The merger between Fiat Chrysler Automobiles and Renault Group is not going to happen anytime soon — and could even be dead forever.
While the blaming could continue for a while — with FCA and Renault aligned in blaming the French government for the breakup of talks and the French government blaming FCA for the abrupt withdrawal of its offer — one thing is clear: No one in this trio could feel like a winner.
FCA's overture for a 50-50 merger, which would have created the world's third-largest automaker with 8.7 million units sold in 2018, came at the right time, when consolidation to face growing investments in electrification was more needed than ever. So FCA saying that it "will continue to deliver on its commitments through the implementation of its independent strategy" simply contradicts the logic that demanded a merger it was calling "transformational."
Everything started so smoothly on the Renault side. The French automaker had welcomed FCA's "amicable" offer. Chairman Jean-Dominque Senard met with French officials ahead of FCA's offer and seemed to have received the green light. Renault's board was reportedly ready to approve the deal on the evening of Wednesday, June 5 — until suddenly it "was unable to take a decision due to the request expressed by the representatives of the French State to postpone the vote to a later board meeting."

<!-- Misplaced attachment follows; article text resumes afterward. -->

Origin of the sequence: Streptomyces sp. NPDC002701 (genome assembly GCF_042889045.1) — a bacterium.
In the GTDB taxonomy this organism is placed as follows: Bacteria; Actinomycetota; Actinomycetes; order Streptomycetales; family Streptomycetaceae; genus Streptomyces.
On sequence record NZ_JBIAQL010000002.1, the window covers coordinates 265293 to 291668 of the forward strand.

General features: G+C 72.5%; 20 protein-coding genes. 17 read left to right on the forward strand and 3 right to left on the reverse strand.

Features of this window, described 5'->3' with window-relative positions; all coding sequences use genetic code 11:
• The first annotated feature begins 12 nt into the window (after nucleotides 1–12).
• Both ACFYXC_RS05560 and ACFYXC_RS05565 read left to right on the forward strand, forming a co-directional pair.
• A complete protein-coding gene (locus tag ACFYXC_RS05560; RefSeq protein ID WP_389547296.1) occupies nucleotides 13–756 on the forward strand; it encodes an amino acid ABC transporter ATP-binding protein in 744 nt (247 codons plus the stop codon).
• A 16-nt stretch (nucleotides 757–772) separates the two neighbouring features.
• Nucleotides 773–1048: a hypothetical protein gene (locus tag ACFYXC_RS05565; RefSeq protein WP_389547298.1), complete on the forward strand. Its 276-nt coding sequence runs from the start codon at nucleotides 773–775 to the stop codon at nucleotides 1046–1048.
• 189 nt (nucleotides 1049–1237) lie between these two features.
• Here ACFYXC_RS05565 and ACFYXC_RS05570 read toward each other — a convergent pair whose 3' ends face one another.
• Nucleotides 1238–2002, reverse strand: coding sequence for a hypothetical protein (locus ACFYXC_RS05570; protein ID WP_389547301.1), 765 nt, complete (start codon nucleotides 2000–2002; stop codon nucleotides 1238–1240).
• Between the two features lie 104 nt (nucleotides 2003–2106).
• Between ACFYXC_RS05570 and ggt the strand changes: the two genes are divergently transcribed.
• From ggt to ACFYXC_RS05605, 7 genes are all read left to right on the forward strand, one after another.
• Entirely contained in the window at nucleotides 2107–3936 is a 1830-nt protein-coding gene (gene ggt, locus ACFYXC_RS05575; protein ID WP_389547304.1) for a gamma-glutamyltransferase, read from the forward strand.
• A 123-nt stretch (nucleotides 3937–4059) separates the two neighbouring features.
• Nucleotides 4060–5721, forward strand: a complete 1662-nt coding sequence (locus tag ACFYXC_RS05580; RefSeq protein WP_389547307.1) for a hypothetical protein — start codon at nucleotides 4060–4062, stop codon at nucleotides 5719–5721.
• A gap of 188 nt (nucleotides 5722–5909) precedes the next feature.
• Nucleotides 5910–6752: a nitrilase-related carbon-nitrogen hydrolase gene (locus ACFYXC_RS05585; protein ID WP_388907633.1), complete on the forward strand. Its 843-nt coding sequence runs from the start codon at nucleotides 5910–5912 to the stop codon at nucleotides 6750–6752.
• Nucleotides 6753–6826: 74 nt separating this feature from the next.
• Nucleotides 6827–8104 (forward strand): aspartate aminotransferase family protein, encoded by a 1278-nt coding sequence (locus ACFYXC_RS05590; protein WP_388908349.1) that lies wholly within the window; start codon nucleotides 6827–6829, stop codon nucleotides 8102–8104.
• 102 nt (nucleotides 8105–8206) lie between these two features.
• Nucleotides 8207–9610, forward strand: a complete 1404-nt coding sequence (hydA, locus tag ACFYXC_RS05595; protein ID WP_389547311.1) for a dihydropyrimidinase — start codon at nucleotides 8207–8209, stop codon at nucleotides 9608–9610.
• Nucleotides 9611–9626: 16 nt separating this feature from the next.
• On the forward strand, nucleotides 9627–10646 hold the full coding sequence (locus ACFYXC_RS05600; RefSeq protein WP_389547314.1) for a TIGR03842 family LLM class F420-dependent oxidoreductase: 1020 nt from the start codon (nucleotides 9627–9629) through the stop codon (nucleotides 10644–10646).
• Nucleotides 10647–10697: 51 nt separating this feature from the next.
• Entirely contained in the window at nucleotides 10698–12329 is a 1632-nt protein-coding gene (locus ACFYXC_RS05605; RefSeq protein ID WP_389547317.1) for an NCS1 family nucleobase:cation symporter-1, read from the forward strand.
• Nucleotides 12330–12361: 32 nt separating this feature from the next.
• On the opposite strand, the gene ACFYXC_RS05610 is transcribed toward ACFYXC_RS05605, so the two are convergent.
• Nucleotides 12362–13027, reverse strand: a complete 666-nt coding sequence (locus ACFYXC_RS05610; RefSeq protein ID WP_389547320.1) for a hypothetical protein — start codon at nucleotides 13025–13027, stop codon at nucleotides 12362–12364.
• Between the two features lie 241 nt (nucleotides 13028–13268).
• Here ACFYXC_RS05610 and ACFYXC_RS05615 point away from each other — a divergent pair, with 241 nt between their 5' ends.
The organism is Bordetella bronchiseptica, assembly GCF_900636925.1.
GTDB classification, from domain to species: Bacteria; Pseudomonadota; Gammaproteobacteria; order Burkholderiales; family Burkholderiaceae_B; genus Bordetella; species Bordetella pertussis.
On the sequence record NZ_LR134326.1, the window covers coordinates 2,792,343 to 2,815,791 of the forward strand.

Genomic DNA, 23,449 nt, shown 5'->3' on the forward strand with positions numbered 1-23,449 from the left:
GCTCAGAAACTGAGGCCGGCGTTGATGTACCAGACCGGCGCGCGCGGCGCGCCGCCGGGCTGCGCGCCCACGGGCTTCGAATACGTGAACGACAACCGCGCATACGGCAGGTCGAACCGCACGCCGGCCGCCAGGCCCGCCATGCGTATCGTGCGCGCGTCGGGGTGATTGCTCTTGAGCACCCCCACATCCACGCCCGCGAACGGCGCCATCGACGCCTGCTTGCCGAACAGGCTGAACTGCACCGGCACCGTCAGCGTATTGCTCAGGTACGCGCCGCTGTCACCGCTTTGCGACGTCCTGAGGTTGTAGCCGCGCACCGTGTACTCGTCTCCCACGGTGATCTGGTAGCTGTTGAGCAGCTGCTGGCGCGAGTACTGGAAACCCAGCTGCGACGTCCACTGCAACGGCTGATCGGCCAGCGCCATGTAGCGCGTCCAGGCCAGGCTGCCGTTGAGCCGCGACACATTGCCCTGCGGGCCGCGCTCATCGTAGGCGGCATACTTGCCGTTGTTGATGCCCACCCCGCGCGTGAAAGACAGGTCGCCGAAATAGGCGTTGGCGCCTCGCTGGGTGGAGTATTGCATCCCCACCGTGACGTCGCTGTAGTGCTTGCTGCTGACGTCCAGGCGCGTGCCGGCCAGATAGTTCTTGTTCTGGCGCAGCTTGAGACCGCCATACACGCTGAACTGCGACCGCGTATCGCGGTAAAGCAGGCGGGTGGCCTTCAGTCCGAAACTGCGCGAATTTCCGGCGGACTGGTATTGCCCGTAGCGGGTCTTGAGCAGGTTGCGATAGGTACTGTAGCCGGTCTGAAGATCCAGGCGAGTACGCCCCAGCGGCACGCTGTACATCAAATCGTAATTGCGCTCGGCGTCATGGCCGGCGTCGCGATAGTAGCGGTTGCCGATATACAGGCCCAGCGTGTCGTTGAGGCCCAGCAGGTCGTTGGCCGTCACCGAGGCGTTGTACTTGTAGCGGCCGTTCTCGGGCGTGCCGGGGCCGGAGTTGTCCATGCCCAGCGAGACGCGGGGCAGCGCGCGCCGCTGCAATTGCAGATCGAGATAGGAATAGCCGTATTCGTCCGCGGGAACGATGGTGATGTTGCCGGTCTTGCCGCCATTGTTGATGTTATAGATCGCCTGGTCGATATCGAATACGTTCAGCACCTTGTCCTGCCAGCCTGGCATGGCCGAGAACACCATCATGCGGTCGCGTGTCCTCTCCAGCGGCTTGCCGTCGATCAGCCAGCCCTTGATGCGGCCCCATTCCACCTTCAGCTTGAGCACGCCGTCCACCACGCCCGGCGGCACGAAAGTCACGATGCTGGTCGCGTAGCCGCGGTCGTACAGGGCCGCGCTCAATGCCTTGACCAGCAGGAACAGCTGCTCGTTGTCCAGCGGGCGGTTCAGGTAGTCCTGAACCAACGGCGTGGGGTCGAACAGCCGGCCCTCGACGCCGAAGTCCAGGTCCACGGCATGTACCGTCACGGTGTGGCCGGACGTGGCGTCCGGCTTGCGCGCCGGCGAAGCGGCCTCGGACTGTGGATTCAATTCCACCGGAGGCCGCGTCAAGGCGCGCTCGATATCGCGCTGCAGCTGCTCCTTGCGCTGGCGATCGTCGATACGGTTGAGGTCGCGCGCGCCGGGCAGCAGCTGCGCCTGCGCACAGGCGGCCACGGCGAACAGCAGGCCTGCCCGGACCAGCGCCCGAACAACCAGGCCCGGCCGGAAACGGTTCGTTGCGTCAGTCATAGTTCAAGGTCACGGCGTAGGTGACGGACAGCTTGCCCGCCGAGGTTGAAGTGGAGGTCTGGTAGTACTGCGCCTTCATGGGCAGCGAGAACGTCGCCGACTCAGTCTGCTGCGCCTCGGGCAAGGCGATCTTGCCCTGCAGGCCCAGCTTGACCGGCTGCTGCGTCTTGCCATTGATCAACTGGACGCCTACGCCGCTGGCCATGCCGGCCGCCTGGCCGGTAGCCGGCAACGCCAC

That's indeed a strong statement when the French state is the company's largest shareholder, with 15 percent of the shares and 28.7 percent of voting rights.
The French state wanted to underline that nothing that could potentially hurt France could happen to a French company. While this a typical populist call, it clashed with the government's initial enthusiasm for a merger that could create a "European champion."
The French state pushed so hard to secure corporate-governance and long-term job protections that the Italian-American counterpart simply walked away. As FCA Chairman John Elkann wrote to his employees, the discussions had been taken "as far as they can reasonably go."
Nissan Motor Co., despite not being directly involved in the negotiations, seems to be the only one to benefit from calling it off.
A Renault merged with FCA could have forced a rebalancing of the Renault-Nissan-Mitsubishi Alliance that tilted to the French side. Nissan, which already considered French influence on the alliance to be too much, has to be relieved.
Curiously, Renault and the French state have different perceptions of Nissan's stance on the proposed merger: Renault saw support; France saw resistance.
Finance Minister Bruno Le Maire said Thursday that the French government had engaged constructively but failed to win Nissan's support: "An agreement had been reached on three of the four conditions. What remained to be obtained was the explicit support of Nissan," Le Maire said.
Renault followed with an alternative view: "We are gratified by the constructive approach of Nissan."
Nissan CEO Hiroto Saikawa delivered his own sibylline — prophetic, mysterious — message: "I welcomed the broadening of the alliance's opportunities, and I still feel that way."